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Audio-visual translation and subtitling

We all watch DVDs, but many may be unaware of the subtitles featured on these relatively recent technological developments. With the advancements made in DVD and audio-visual techn...

We all watch DVDs, but many may be unaware of the subtitles featured on these relatively recent technological developments. With the advancements made in DVD and audio-visual technology there has, evidently, been an increase in the need for translation services and subtitles. Subtitling is often the preferred method of audio-visual translation (as opposed to dubbing) as it is both the cheaper option, and preserves the original voices and dialogue of the film. With the DVD boom of the past decade, not only has there been a need for subtitles for new releases, but also for the vast back catalogue of films made before the advent of the Digital Video Disk. This has meant a steady source of work for experienced and reliable language service providers in this field.

Subtitling is a specialist skill and requires the ability to be concise and to convey the nuances of what has been said in one language into another. Subtitles can only be of a certain length, as the human brain is only able to comprehend a certain amount of text in one glance. The average viewer can read roughly 150 words per minute. As such, subtitles consist of no more than 40 characters. Should the subtitler translate everything that is being uttered by the actors, the subtitle text would undoubtedly often fill half the screen. Up to half of the original dialogue can sometimes be cut out in the creation of the captions on screen. Subtitles are selective, extensive swearing for example, which adds little to the content of the dialogue, is often omitted.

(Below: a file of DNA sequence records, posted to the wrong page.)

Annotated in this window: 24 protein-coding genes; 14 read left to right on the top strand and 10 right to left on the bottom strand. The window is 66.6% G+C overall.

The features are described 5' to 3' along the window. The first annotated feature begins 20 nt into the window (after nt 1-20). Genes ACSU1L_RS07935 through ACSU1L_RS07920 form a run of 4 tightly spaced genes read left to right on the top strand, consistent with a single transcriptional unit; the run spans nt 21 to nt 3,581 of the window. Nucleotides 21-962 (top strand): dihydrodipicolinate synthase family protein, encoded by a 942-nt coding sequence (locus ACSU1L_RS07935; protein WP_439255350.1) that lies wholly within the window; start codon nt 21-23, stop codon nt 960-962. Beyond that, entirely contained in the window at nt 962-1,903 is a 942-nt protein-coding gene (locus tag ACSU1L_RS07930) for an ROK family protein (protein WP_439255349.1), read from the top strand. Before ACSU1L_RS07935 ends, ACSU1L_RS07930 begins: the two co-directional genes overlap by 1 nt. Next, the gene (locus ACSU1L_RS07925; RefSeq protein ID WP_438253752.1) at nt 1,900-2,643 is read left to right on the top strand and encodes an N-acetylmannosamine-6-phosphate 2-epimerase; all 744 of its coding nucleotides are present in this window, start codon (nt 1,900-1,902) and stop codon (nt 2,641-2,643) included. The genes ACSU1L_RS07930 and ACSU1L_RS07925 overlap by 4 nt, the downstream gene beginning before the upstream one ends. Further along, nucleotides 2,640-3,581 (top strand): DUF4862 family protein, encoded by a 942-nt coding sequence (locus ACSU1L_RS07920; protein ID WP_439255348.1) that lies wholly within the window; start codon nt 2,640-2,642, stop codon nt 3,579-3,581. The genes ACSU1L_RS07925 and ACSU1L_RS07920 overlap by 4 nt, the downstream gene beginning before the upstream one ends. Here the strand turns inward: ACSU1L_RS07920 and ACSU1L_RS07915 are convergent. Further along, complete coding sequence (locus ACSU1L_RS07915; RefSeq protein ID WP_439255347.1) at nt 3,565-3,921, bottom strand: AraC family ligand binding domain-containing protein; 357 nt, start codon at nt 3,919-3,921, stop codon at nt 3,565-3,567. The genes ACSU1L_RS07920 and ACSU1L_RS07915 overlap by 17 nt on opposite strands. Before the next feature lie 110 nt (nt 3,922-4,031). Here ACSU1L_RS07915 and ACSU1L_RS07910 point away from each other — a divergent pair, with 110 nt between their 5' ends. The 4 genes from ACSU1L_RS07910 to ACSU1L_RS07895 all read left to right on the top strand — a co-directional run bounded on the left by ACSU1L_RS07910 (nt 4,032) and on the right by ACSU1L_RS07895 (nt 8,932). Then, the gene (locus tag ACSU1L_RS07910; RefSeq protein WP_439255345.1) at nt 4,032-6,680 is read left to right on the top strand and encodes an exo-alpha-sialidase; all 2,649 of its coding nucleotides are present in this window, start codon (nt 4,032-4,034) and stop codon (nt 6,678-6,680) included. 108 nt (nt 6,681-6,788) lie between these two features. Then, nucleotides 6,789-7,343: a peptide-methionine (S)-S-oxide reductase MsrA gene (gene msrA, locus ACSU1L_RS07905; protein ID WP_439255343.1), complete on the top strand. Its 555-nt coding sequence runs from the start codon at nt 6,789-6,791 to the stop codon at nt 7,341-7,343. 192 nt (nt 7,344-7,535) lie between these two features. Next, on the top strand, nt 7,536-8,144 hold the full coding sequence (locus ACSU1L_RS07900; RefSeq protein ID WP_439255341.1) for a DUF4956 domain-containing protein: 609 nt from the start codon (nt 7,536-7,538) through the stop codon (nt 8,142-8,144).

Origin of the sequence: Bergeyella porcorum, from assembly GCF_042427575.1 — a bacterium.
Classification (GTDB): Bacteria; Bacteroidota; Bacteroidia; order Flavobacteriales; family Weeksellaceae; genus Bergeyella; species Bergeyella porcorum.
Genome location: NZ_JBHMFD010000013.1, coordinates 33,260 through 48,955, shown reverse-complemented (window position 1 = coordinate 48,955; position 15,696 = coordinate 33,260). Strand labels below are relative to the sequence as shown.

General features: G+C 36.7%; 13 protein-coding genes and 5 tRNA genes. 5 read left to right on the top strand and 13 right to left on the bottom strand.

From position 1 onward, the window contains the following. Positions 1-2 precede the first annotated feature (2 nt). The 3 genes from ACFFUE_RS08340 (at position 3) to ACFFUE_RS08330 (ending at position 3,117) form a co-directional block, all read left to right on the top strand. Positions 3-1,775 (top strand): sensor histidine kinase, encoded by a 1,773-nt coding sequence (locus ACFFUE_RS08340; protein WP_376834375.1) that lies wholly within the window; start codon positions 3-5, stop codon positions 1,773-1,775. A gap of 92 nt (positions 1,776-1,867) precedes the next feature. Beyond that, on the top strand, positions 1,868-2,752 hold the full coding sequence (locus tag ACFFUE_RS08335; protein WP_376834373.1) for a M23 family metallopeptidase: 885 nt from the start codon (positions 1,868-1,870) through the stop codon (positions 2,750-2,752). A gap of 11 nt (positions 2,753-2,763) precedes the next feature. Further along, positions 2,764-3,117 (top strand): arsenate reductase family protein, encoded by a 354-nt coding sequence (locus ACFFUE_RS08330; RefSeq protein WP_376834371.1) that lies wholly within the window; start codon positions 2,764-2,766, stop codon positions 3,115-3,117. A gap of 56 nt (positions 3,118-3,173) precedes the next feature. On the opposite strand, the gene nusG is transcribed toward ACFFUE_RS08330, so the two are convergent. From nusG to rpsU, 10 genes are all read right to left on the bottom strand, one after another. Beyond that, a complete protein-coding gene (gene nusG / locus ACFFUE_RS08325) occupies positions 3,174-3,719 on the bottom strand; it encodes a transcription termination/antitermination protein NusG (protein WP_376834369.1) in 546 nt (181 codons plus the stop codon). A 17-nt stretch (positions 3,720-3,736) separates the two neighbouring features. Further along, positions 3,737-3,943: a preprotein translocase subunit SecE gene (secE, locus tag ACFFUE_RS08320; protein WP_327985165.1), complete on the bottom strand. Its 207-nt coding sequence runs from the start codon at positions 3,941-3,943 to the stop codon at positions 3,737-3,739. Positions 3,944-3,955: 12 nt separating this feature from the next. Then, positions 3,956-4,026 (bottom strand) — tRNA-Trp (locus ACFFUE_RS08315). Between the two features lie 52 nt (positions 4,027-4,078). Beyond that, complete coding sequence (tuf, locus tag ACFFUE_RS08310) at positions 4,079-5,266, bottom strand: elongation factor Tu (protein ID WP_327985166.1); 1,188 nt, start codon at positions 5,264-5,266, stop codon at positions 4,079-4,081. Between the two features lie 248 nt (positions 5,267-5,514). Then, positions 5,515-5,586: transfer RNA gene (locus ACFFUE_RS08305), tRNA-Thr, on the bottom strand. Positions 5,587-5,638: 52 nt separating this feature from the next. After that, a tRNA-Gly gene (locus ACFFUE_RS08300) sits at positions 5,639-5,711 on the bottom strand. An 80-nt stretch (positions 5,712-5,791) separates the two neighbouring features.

Subtitlers are acquiring new technology and software to enable them to work more efficiently. In general the subtitling process consists of watching/listening to the film, stopping and starting so as to hear all that is said, translating the utterances into the required language and entering what is deemed to be the most important dialogue into the subtitling programme. Time codes will be used so the production team know which frame the subtitles refer to. The subtitler may already have access to the written transcript of the original dialogue, which helps the process enormously.

Subtitling will, unquestionablyPsychology Articles, continue to involve especially with the ever increasing requirements in breaking down language and communication barriers. Simultaneous subtitling for live events on TV and in digital broadcasting is one area in need of development. So watch this space!

Source: Free Articles from ArticlesFactory.com

ABOUT THE AUTHOR


Helen Fream is a project manager at Rosetta Translation, a leading translation company specialising in legal translation and technical translation in general, and Chinese translation in particular.



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